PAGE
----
0
\$\begingroup\$

Currently I am using the internal BlockRAM from a FPGA to safe the samples I am getting from an ADC with a frequency of 200MHz. In the future, I want to use equivalent time sampling to get a virtual resolution of around 500ps.

The BlockRAM has a size of a few MB. I want to safe around 2GB of ADC samples. I am considering using a DDR3/DDR4 RAM module that is typically used in PCs. I never saw someone using a PC RAM module to store data coming from an ADC.

Is it even possible to store the samples in a DDR3/DDR4 RAM module?

\$\endgroup\$
6
  • 1
    \$\begingroup\$ Does your FPGA have a DDR3/DDR4 memory controller? If so, then yes it is possible. Lots of commercial ADC boards use normal DDR SO-DIMMs. \$\endgroup\$ Jan 12, 2021 at 15:48
  • \$\begingroup\$ @user1850479 ok thanks alot. I will look for a FPGA with this kind of memory controller \$\endgroup\$
    – Yoomo
    Jan 12, 2021 at 15:51
  • \$\begingroup\$ @user1850479 I only found ADC boards that use SRAM. But SRAM is really expensive. What is the benefit of using SRAM instead of DDR3/4 RAM? \$\endgroup\$
    – Yoomo
    Jan 12, 2021 at 15:54
  • 1
    \$\begingroup\$ No refresh required for sram vs any dram (ddr or not), this is not insurmountable. \$\endgroup\$
    – crasic
    Jan 12, 2021 at 15:56
  • 1
    \$\begingroup\$ Not to be confused with SDRAM, which is just DRAM \$\endgroup\$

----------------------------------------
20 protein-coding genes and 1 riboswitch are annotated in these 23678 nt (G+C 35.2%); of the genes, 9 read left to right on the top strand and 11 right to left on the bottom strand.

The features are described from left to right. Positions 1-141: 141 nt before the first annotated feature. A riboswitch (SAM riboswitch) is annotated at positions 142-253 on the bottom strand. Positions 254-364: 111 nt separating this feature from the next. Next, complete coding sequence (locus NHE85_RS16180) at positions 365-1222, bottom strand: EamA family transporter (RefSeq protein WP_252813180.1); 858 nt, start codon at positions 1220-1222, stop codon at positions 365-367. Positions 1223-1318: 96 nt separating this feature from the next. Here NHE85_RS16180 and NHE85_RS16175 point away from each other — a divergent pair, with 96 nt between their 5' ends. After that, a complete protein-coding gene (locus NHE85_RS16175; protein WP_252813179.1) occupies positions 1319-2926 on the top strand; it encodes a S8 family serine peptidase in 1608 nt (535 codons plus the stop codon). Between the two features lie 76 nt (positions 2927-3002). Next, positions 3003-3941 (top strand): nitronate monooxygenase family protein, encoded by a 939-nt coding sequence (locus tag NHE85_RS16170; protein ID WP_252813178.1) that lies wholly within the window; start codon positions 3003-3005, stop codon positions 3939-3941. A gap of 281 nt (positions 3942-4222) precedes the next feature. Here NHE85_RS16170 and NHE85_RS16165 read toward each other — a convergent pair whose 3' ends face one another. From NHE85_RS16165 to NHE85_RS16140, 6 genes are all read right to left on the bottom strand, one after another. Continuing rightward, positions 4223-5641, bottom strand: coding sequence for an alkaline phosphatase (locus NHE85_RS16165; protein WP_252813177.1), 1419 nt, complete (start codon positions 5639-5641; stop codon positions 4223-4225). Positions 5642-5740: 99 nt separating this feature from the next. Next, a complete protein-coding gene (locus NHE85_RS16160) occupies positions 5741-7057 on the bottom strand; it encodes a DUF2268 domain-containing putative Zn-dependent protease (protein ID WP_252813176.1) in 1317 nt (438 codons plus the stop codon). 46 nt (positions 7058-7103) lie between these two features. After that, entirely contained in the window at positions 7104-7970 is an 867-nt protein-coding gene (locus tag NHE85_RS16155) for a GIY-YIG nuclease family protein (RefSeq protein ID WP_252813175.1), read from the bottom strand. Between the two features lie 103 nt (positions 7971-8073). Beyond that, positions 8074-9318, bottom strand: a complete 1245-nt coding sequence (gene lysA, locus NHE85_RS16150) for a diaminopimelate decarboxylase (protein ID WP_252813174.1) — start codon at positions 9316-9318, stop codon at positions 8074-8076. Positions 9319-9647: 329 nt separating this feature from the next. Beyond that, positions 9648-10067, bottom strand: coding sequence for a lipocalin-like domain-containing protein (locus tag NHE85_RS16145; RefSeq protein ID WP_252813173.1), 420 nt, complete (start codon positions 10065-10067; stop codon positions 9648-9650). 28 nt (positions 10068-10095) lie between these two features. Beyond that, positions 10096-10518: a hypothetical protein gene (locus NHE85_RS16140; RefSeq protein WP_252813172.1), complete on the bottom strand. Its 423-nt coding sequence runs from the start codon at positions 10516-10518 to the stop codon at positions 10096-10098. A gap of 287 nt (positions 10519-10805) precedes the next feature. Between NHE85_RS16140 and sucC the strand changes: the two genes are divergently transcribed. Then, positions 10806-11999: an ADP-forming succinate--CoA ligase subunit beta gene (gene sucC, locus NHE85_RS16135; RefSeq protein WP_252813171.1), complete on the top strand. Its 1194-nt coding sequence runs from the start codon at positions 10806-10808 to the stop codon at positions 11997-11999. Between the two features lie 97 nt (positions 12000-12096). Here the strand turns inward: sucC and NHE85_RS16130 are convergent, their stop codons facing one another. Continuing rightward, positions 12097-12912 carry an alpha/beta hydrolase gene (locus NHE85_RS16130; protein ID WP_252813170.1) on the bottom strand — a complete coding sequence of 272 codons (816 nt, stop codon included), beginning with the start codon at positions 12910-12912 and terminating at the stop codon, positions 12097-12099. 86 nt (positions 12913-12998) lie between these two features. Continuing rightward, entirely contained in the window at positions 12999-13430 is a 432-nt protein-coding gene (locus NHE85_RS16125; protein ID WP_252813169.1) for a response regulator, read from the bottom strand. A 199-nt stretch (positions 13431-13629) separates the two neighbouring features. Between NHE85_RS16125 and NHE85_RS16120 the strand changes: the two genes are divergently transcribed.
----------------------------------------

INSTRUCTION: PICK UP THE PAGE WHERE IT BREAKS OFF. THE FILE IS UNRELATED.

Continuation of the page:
– crasic
    Jan 12, 2021 at 15:59

1 Answer 1

2
\$\begingroup\$

DRAM (including DDR) requires the use of a memory controller, which takes care of the low-level details of timing, protocol and refresh management. The FPGA platform you're using likely includes configurable IP for this.

Your life will be easier if you use AXI or AXI-S internally to move your data, as these will be supported by blocks such as DMA and routing, as well as the memory controller you ultimately settle on. (Does not apply if you use Lattice, who, last I checked, only supported Wishbone.)

\$\endgroup\$

Your Answer

By clicking “Post Your Answer”, you agree to our terms of service, privacy policy and cookie policy

Not the answer you're looking for? Browse other questions tagged or ask your own question.